One time in kindergarten I befriended an awkward and unpopular boy who had curly red hair the color of Cheetos. All the girls in my class made fun of me, called him my retard boyfriend. I didn't play with him any more after that.

This election has left me heartbroken.

Election Confection

I'm holding my breath.

So far, it's just making me dizzy.

This Election Goes Well with Brisket and Beans

Earlier, as Dominic and I were watching our latest Netflick, "Dawn of the Dead":

Kate: I think four more years of Bush would be scarier than a bunch of flesh-eating zombies.

Dominic: I think you're right.

Monday, November 01, 2004

Don't Worry, The World Is Now Safe...

I just thought that I would let everyone know that since I am now on the job the world has been made safer. As long as the military keeps me busy at the base working(really I'm playing) at the pool and in life support living out my Top Gun dreams then the less time I am on the roads of Texas ranting at the incredibly slow drivers. Seriously though, it's better that I'm off the road.

Today was the first time I went into the hypobaric chamber and it was a very interesting experience. They took us to an altitude of up to 35,000 feet and let us experience hypoxia, or the lack of Oxygen to the brain. It kind of makes you a mixture of drunk, tired and for me a little angry. Mostly because I knew what was happening to my brain and I didn't like it. It also makes the gas in your stomach expand to nine times its normal size. Translation: it makes you burp and fart alot. Pretty cool, huh? When I called Kate to tell her I was coming home she quickly asked me "Did you fart?"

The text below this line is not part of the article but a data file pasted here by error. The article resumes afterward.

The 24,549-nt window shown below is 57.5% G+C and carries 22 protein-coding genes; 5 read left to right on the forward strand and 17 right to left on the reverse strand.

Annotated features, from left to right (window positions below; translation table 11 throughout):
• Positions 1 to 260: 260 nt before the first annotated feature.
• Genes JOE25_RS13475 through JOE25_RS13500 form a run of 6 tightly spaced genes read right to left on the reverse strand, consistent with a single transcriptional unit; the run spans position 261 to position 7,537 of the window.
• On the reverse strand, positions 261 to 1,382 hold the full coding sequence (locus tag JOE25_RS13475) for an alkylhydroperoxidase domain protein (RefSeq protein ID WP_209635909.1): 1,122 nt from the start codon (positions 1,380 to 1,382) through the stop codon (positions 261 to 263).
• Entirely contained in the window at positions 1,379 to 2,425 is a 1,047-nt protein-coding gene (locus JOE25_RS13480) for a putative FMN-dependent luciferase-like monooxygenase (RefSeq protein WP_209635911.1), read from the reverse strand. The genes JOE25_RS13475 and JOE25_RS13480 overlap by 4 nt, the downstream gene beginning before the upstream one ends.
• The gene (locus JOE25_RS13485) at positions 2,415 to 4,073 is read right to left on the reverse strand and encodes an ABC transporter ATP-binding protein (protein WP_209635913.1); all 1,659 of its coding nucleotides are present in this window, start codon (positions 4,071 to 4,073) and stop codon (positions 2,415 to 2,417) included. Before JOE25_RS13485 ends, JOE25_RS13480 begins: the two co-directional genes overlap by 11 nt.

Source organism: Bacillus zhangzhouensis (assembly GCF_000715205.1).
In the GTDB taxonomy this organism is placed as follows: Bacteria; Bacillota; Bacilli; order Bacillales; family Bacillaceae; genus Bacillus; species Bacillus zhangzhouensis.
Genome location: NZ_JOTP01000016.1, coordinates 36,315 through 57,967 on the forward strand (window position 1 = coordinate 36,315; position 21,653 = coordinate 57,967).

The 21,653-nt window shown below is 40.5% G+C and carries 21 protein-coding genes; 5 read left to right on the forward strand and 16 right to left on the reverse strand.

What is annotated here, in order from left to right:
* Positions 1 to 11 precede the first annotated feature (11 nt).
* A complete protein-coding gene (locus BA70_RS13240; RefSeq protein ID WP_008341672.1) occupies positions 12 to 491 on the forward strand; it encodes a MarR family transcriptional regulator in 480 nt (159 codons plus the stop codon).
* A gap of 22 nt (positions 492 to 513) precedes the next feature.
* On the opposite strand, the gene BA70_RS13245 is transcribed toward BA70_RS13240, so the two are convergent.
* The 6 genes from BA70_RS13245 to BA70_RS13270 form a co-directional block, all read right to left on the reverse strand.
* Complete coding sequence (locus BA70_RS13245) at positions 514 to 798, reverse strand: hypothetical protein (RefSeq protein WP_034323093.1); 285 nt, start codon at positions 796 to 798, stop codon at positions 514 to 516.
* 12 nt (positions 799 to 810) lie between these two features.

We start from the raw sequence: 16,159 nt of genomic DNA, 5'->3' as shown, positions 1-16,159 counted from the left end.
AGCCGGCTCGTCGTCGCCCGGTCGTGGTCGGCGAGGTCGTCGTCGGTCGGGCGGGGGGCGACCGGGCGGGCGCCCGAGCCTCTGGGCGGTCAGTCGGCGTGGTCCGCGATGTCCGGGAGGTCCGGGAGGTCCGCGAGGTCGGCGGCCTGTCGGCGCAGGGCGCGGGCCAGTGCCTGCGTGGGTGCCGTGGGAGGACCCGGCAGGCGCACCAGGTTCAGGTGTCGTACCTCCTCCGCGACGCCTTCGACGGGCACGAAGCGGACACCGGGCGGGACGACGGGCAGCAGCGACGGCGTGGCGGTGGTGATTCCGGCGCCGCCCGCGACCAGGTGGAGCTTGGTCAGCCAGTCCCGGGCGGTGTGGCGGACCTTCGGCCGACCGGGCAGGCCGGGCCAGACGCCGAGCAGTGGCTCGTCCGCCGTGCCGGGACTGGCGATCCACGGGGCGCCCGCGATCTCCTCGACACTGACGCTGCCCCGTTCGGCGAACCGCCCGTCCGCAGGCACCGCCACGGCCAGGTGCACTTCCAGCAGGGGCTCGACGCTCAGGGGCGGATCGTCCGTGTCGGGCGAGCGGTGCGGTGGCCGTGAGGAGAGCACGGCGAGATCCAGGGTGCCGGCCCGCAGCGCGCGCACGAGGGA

I also learned how to save myself in case my plane crashed into the ocean. I have to form a human chain with other survivors and calmly amidst an unforgiving ocean, burning fuel, smoke and aircraft wreckage one at a time make our way onto a survival raft one at a time. This is difficult even in the eight foot deep pool at the Officer's Club. There was more than one kicked-groin, elbowed-face, and smashed appendage. This of course is assuming we it make through an airplane crash intact. I have to say though it was alot of fun to swim in my flight suit even if I thought that life vest was going to pop my head off like, like something. I don't know.

"Do some of that pilot stuff Mav..."

"Safe in a giant lifesaver..."

"I won't sink, but I can't breathe!"